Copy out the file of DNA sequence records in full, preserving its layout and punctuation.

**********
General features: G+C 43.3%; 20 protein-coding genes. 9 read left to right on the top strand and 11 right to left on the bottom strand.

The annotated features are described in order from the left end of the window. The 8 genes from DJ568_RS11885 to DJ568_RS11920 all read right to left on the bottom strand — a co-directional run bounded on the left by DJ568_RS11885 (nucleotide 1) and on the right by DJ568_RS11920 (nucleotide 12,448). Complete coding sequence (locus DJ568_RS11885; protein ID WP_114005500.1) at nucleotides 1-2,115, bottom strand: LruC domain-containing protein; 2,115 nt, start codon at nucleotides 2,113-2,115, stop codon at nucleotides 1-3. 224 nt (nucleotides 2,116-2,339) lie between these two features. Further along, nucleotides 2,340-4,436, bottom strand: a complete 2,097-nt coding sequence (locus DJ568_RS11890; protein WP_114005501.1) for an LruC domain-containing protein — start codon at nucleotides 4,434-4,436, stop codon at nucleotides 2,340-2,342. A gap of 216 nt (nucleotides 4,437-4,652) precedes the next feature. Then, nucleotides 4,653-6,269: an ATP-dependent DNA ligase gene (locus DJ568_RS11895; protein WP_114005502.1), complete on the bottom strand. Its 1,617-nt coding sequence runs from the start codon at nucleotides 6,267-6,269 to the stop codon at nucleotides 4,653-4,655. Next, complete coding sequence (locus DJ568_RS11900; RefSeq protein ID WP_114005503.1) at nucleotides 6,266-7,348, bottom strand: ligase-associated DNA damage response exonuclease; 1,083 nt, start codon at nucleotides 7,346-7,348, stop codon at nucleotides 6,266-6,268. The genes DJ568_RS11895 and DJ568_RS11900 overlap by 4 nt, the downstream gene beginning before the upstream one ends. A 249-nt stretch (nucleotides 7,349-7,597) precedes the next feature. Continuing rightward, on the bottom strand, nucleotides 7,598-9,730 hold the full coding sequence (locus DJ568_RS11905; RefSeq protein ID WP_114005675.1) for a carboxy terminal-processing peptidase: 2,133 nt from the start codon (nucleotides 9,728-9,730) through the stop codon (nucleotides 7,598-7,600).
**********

General features: G+C 43.3%; 20 protein-coding genes. 9 read left to right on the top strand and 11 right to left on the bottom strand.

The annotated features are described in order from the left end of the window. The 8 genes from DJ568_RS11885 to DJ568_RS11920 all read right to left on the bottom strand — a co-directional run bounded on the left by DJ568_RS11885 (nucleotide 1) and on the right by DJ568_RS11920 (nucleotide 12,448). Complete coding sequence (locus DJ568_RS11885; protein ID WP_114005500.1) at nucleotides 1-2,115, bottom strand: LruC domain-containing protein; 2,115 nt, start codon at nucleotides 2,113-2,115, stop codon at nucleotides 1-3. 224 nt (nucleotides 2,116-2,339) lie between these two features. Further along, nucleotides 2,340-4,436, bottom strand: a complete 2,097-nt coding sequence (locus DJ568_RS11890; protein WP_114005501.1) for an LruC domain-containing protein — start codon at nucleotides 4,434-4,436, stop codon at nucleotides 2,340-2,342. A gap of 216 nt (nucleotides 4,437-4,652) precedes the next feature. Then, nucleotides 4,653-6,269: an ATP-dependent DNA ligase gene (locus DJ568_RS11895; protein WP_114005502.1), complete on the bottom strand. Its 1,617-nt coding sequence runs from the start codon at nucleotides 6,267-6,269 to the stop codon at nucleotides 4,653-4,655. Next, complete coding sequence (locus DJ568_RS11900; RefSeq protein ID WP_114005503.1) at nucleotides 6,266-7,348, bottom strand: ligase-associated DNA damage response exonuclease; 1,083 nt, start codon at nucleotides 7,346-7,348, stop codon at nucleotides 6,266-6,268. The genes DJ568_RS11895 and DJ568_RS11900 overlap by 4 nt, the downstream gene beginning before the upstream one ends. A 249-nt stretch (nucleotides 7,349-7,597) precedes the next feature. Continuing rightward, on the bottom strand, nucleotides 7,598-9,730 hold the full coding sequence (locus DJ568_RS11905; RefSeq protein ID WP_114005675.1) for a carboxy terminal-processing peptidase: 2,133 nt from the start codon (nucleotides 9,728-9,730) through the stop codon (nucleotides 7,598-7,600).